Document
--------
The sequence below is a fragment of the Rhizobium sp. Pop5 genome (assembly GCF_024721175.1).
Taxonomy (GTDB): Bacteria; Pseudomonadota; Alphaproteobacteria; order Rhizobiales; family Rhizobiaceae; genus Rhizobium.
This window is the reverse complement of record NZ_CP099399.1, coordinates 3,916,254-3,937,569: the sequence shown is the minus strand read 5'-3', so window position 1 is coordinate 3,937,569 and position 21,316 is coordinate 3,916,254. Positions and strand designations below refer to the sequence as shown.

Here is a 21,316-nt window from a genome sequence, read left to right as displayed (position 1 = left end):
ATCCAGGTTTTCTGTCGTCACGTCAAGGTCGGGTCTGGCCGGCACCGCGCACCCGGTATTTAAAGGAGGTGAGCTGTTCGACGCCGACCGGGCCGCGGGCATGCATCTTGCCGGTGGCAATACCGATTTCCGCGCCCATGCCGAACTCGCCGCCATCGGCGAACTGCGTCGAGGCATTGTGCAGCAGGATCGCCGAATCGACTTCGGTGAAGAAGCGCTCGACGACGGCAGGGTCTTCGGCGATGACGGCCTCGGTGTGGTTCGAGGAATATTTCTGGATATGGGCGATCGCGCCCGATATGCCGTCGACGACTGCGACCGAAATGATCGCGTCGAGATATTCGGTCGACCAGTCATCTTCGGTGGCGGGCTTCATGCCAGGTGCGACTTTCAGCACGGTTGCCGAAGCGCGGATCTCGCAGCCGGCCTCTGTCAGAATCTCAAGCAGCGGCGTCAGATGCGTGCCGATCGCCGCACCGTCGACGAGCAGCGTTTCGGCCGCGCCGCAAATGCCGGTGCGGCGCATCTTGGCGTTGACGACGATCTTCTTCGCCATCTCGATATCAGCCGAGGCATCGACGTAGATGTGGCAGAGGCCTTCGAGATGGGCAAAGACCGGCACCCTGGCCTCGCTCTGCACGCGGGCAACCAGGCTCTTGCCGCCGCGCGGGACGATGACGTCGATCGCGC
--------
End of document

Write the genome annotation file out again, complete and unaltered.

The sequence below is a fragment of the Rhizobium sp. Pop5 genome (assembly GCF_024721175.1).
Taxonomy (GTDB): Bacteria; Pseudomonadota; Alphaproteobacteria; order Rhizobiales; family Rhizobiaceae; genus Rhizobium.
This window is the reverse complement of record NZ_CP099399.1, coordinates 3,916,254-3,937,569: the sequence shown is the minus strand read 5'-3', so window position 1 is coordinate 3,937,569 and position 21,316 is coordinate 3,916,254. Positions and strand designations below refer to the sequence as shown.

Here is a 21,316-nt window from a genome sequence, read left to right as displayed (position 1 = left end):
ATCCAGGTTTTCTGTCGTCACGTCAAGGTCGGGTCTGGCCGGCACCGCGCACCCGGTATTTAAAGGAGGTGAGCTGTTCGACGCCGACCGGGCCGCGGGCATGCATCTTGCCGGTGGCAATACCGATTTCCGCGCCCATGCCGAACTCGCCGCCATCGGCGAACTGCGTCGAGGCATTGTGCAGCAGGATCGCCGAATCGACTTCGGTGAAGAAGCGCTCGACGACGGCAGGGTCTTCGGCGATGACGGCCTCGGTGTGGTTCGAGGAATATTTCTGGATATGGGCGATCGCGCCCGATATGCCGTCGACGACTGCGACCGAAATGATCGCGTCGAGATATTCGGTCGACCAGTCATCTTCGGTGGCGGGCTTCATGCCAGGTGCGACTTTCAGCACGGTTGCCGAAGCGCGGATCTCGCAGCCGGCCTCTGTCAGAATCTCAAGCAGCGGCGTCAGATGCGTGCCGATCGCCGCACCGTCGACGAGCAGCGTTTCGGCCGCGCCGCAAATGCCGGTGCGGCGCATCTTGGCGTTGACGACGATCTTCTTCGCCATCTCGATATCAGCCGAGGCATCGACGTAGATGTGGCAGAGGCCTTCGAGATGGGCAAAGACCGGCACCCTGGCCTCGCTCTGCACGCGGGCAACCAGGCTCTTGCCGCCGCGCGGGACGATGACGTCGATCGCGC